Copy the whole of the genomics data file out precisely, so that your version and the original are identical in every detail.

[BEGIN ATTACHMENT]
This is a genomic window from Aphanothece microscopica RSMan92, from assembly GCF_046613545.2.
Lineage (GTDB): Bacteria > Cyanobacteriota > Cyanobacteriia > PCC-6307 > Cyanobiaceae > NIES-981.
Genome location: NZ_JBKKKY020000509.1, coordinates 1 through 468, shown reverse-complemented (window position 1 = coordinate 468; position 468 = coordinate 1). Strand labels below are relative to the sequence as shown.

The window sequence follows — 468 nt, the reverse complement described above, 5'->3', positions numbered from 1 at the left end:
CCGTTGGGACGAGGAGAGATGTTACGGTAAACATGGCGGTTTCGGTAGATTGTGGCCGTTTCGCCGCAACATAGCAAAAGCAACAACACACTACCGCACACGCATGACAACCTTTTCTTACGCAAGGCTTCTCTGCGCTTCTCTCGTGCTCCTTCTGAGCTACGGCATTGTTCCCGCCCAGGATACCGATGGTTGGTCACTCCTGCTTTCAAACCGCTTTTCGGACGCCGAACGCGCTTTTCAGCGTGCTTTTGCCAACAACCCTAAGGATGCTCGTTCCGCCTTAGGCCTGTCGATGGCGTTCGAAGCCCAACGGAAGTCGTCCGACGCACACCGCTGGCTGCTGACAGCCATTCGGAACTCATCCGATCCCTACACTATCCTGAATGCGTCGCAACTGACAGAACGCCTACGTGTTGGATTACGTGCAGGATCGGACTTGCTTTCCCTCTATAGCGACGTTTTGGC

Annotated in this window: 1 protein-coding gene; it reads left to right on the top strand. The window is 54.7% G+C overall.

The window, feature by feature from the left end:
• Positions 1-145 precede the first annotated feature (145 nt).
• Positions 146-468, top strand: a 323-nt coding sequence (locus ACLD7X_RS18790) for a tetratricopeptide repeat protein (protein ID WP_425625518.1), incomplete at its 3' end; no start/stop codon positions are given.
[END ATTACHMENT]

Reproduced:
This is a genomic window from Aphanothece microscopica RSMan92, from assembly GCF_046613545.2.
Lineage (GTDB): Bacteria > Cyanobacteriota > Cyanobacteriia > PCC-6307 > Cyanobiaceae > NIES-981.
Genome location: NZ_JBKKKY020000509.1, coordinates 1 through 468, shown reverse-complemented (window position 1 = coordinate 468; position 468 = coordinate 1). Strand labels below are relative to the sequence as shown.

The window sequence follows — 468 nt, the reverse complement described above, 5'->3', positions numbered from 1 at the left end:
CCGTTGGGACGAGGAGAGATGTTACGGTAAACATGGCGGTTTCGGTAGATTGTGGCCGTTTCGCCGCAACATAGCAAAAGCAACAACACACTACCGCACACGCATGACAACCTTTTCTTACGCAAGGCTTCTCTGCGCTTCTCTCGTGCTCCTTCTGAGCTACGGCATTGTTCCCGCCCAGGATACCGATGGTTGGTCACTCCTGCTTTCAAACCGCTTTTCGGACGCCGAACGCGCTTTTCAGCGTGCTTTTGCCAACAACCCTAAGGATGCTCGTTCCGCCTTAGGCCTGTCGATGGCGTTCGAAGCCCAACGGAAGTCGTCCGACGCACACCGCTGGCTGCTGACAGCCATTCGGAACTCATCCGATCCCTACACTATCCTGAATGCGTCGCAACTGACAGAACGCCTACGTGTTGGATTACGTGCAGGATCGGACTTGCTTTCCCTCTATAGCGACGTTTTGGC

Annotated in this window: 1 protein-coding gene; it reads left to right on the top strand. The window is 54.7% G+C overall.

The window, feature by feature from the left end:
• Positions 1-145 precede the first annotated feature (145 nt).
• Positions 146-468, top strand: a 323-nt coding sequence (locus ACLD7X_RS18790) for a tetratricopeptide repeat protein (protein ID WP_425625518.1), incomplete at its 3' end; no start/stop codon positions are given.